Q: If i get a no contact order in West Virginia and get pulled over in Ohio with that person will they know about the order
The specific circumstances and details of your situation can affect the answer, so it's important to consult with a legal professional for personalized advice. However, I can provide you with some general information.
If you have a no-contact order in West Virginia, it typically means that you are prohibited from having any contact with the person named in the order. While the order is enforceable within the state of West Virginia, its direct applicability in another state, such as Ohio, may be limited. The person protected by the order certainly could register the order in Ohio at which point it would be enforced.
States have laws and systems in place to recognize and enforce protection orders issued in other states. These laws are often referred to as "full faith and credit" laws. Under the federal Violence Against Women Act (VAWA), all U.S. states and territories are required to enforce valid protection orders issued by other jurisdictions.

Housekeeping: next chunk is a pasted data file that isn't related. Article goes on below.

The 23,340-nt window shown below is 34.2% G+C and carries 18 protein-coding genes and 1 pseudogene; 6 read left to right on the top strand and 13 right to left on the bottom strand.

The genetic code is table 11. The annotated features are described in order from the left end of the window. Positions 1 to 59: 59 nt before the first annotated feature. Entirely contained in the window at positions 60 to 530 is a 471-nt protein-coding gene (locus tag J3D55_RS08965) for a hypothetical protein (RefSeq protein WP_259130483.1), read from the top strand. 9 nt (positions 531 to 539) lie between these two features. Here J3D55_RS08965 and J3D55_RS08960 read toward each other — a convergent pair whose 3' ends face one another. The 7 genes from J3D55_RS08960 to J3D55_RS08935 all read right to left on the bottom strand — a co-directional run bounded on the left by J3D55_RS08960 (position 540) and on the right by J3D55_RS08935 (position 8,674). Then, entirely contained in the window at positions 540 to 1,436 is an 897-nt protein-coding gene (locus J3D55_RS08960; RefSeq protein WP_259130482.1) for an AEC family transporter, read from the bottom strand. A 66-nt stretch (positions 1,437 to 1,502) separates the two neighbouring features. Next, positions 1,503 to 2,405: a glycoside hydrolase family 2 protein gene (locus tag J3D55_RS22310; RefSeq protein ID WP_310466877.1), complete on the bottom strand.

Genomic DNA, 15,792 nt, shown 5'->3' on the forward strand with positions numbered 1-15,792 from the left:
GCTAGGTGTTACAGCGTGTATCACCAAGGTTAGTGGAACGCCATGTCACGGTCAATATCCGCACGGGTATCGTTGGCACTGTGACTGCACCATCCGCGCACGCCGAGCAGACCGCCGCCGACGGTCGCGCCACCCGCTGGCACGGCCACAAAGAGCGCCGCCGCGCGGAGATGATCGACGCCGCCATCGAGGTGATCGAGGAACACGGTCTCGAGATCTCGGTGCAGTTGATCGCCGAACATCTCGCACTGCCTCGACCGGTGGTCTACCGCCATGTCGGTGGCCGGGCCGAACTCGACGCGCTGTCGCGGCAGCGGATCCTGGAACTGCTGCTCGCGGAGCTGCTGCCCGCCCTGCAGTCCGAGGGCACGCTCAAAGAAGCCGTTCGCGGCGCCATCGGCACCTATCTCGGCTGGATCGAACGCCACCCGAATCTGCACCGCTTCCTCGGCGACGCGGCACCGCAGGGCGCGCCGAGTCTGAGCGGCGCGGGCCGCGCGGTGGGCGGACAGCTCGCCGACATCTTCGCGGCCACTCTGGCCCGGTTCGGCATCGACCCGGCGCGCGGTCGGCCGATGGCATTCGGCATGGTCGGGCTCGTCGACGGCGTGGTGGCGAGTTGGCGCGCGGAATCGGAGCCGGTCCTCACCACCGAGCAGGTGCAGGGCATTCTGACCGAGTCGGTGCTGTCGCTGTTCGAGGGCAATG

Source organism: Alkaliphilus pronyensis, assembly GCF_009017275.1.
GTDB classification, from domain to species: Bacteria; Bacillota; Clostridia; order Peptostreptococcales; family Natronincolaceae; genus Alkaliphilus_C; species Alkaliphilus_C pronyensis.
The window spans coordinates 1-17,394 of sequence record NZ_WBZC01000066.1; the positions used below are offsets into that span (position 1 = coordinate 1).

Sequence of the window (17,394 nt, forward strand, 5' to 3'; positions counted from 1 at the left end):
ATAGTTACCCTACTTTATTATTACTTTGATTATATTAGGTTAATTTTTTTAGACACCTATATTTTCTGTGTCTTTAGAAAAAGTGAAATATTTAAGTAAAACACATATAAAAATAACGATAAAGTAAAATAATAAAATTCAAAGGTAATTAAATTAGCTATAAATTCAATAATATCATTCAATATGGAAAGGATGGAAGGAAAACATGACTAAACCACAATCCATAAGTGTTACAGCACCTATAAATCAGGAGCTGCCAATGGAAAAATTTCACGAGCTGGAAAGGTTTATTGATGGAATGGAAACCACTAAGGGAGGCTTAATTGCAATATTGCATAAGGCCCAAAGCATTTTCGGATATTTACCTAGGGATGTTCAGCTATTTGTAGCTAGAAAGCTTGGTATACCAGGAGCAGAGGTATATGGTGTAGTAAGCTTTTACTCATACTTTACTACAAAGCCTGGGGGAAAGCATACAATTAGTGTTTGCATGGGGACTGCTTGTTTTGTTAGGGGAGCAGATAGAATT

So, in the case of your no-contact order from West Virginia, if the person named in the order notifies the police in Ohio about the order, they may inform the Ohio authorities. The Ohio police could then take appropriate action based on the information provided, such as ensuring that you adhere to the conditions of the order, or arresting you for violation of the order which is an Ohio crime.
The best conduct is always to comply with the terms of the order and avoid any potential violations, as doing so can lead to legal consequences.
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